In This Article
Mint is one of the easiest—and tastiest—plants you can grow. It's vigorous, hardy, and refreshing, and it makes a delicious addition to home-cooked meals and cocktails alike. Plus, in addition to classic peppermint and spearmint, there are many different varieties with unique fragrances: apple mint, pineapple mint, ginger mint, orange mint, and of course, chocolate mint (Mentha × Piperita 'Chocolate Mint').
Chocolate mint, with its pointy green leaves and dark brown stem, gives off a chocolatey aroma with a slightly citrusy flavor. This low-maintenance herb is just as easy to grow as regular mint, and it's great for boosting the flavor of sweet treats, milkshakes, and hot cocoa. It's a vigorous and fast-growing plant. Since plants in the Mentha genus can be toxic to pets, it's best to display your chocolate mint plant out of reach of four-legged family members.
- Botanical Name: Mentha × Piperita 'Chocolate Mint'
- Common Name: Chocolate mint
- Plant Type: Perennial herb
- Mature Size: 1 to 2 feet high
- Sun Exposure: Full sun to part shade
- Soil Type: Rich, moist soil
- Soil pH: 6.5–7.0
- Toxicity: Toxic to dogs, cats, and horses
Like other mint plants, chocolate mint is quite easy to care for and can thrive in a variety of conditions. Water your plant frequently enough to keep the soil moist. You can also apply organic mulch to the soil around the plant to help keep it from drying out as quickly.
In terms of feeding, chocolate mint plants in a container only need a single dose of standard organic houseplant fertilizer in springtime. You can boost nutrients for plants in the ground by spreading fresh compost on the soil around the plant each spring.
Harvest chocolate mint by cutting the stems of a large, mature plant or by pinching off the growing tips of a smaller, younger specimen. This will help the plant grow fuller and bushier. The flavor of chocolate mint is best before the plant blooms with small, purple flowers, so it's best to plan your harvest before the typical bloom time of mid-to-late summer.
Use chocolate mint to add refreshing flavor and chocolatey aroma to cocktails, salads, ice cream, baked goods, and drinks like coffee, tea, and hot chocolate. You can also harvest sprigs, tie the ends into bundles, and hang them to dry to have chocolate mint year-round.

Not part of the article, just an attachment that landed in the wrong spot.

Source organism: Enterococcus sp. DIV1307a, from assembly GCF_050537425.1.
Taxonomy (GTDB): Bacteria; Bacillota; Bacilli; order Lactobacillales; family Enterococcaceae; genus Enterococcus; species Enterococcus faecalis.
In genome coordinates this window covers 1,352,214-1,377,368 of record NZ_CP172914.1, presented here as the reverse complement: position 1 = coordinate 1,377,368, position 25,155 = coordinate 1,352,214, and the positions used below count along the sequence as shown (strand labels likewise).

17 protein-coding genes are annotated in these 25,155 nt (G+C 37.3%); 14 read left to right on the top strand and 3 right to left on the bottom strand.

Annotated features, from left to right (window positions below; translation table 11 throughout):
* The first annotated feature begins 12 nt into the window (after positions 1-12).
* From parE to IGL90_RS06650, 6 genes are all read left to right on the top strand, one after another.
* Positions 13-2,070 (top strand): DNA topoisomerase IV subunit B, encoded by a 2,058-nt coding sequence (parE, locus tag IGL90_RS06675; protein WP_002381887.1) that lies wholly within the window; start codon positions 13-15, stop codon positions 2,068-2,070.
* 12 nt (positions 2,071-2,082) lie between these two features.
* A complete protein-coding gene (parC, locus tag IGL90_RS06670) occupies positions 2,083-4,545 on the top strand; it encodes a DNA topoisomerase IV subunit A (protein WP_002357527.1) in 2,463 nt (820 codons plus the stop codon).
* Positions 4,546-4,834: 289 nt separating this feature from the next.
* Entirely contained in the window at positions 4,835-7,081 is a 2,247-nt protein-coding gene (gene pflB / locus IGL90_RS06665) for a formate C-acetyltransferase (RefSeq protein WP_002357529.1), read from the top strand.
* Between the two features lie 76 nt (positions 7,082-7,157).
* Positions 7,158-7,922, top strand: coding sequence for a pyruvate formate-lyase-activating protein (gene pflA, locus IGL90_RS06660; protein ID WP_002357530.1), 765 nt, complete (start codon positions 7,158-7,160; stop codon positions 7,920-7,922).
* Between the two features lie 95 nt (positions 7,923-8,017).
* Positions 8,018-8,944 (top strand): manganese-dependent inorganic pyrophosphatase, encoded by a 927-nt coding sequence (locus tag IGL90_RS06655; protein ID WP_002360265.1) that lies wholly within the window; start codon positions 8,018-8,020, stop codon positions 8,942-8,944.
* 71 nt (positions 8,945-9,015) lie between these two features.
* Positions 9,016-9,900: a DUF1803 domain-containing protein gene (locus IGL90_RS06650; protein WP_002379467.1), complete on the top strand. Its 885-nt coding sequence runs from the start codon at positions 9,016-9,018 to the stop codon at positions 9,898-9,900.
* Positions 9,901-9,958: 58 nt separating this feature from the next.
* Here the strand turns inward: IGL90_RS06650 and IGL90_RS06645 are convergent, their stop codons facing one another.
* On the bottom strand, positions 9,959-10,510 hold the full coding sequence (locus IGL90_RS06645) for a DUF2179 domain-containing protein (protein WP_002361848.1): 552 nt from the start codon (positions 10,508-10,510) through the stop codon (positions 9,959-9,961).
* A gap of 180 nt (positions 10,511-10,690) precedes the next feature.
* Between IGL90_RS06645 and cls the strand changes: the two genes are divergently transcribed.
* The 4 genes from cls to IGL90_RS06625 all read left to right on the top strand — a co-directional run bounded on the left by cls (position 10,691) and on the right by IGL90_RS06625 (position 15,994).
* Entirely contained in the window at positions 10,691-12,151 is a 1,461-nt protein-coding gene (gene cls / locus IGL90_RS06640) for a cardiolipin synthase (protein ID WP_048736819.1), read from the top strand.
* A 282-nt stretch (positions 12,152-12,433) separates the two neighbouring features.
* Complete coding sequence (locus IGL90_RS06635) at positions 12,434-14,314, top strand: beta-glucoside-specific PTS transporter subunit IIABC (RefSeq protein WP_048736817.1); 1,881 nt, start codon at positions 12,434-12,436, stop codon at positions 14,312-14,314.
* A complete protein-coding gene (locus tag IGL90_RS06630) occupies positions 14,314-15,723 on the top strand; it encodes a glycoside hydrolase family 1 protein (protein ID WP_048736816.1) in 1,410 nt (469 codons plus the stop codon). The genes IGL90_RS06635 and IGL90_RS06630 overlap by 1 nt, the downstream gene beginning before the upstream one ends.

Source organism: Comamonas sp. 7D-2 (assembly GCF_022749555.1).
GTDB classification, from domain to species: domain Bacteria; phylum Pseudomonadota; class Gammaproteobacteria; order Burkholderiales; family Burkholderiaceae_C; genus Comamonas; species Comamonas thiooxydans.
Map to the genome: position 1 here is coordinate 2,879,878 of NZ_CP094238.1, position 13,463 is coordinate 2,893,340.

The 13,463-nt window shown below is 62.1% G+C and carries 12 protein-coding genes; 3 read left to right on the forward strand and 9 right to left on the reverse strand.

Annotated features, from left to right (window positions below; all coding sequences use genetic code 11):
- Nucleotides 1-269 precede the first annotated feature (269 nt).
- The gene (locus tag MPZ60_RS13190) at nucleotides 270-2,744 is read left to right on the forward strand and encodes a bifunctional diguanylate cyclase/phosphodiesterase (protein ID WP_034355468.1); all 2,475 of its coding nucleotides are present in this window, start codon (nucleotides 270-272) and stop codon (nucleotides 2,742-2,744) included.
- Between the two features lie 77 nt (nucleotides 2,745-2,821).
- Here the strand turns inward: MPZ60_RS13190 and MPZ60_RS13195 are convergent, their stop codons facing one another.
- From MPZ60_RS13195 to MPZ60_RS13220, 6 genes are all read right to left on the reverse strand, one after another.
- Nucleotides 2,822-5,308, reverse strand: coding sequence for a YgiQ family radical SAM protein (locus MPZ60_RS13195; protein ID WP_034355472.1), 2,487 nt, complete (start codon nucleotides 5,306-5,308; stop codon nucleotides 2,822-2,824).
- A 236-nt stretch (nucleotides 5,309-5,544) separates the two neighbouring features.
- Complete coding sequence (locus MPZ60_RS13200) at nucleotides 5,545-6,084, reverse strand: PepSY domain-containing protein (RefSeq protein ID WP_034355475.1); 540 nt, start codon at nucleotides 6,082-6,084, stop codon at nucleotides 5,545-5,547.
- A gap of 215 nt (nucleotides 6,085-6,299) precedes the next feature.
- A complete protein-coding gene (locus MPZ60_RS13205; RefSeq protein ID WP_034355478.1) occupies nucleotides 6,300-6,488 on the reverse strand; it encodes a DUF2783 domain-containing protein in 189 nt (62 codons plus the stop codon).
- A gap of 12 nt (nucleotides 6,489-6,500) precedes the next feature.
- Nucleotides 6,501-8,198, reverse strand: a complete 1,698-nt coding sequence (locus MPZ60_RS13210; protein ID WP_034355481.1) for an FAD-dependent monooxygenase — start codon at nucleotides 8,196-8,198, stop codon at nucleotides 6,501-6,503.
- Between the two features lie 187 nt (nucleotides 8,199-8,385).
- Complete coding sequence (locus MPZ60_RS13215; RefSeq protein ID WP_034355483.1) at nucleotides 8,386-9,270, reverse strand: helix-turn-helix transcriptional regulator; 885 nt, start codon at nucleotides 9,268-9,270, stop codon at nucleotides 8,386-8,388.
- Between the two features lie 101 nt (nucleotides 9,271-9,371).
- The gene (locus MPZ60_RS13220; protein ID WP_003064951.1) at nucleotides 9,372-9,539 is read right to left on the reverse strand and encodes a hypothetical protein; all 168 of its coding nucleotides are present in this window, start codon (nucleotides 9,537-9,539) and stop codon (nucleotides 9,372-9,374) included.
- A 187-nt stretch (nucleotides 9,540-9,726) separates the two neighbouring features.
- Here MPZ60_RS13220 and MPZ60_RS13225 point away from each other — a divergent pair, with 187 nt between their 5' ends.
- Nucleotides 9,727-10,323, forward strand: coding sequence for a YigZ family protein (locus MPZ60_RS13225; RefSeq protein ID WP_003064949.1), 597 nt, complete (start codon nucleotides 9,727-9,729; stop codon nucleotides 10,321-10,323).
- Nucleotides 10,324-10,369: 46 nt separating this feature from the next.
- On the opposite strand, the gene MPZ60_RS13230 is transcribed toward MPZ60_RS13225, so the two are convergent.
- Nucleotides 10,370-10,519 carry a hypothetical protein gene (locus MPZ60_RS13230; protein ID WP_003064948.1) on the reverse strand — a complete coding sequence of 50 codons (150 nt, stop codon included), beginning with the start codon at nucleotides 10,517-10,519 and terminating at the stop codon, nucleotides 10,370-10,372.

Best Growing Conditions for Chocolate Mint
While chocolate mint prefers rich, moist soil, you can plant this species in most types of soil. If the soil where you want to plant isn't rich enough, simply add organic matter like compost to your mixture of all-purpose varieties. You also have some flexibility in deciding where in your garden to plant chocolate mint, as it can grow well in partial shade to full sun—just make sure you're prepared to keep the soil moist.
Your mint plant will survive best in temperatures between 55 and 70 degrees, but when planted outside, it will come back in the spring after the winter's frosts. Chocolate mint also does well in containers: One benefit of this is that you can bring your plant indoors in the fall, then keep it in a sunny, south-facing window over the winter. If you're using a container, choose a well-draining potting mix and keep the soil evenly moist but not soggy.
Chocolate mint and other varieties of mint tend to spread widely, so you may want to grow them in a pot. If you choose to plant them in your yard, line the hole with a root barrier or sink the whole container into the ground to keep the plant from taking over your garden.
When it comes to watering, your mint plant will let you know the correct amount. If the leaves are turning yellow on the bottom, falling off, or beginning to shrivel, it's an indication that more frequent waterings are needed. On the other hand, yellowing leaves that are drooping mean your chocolate mint is overwatered.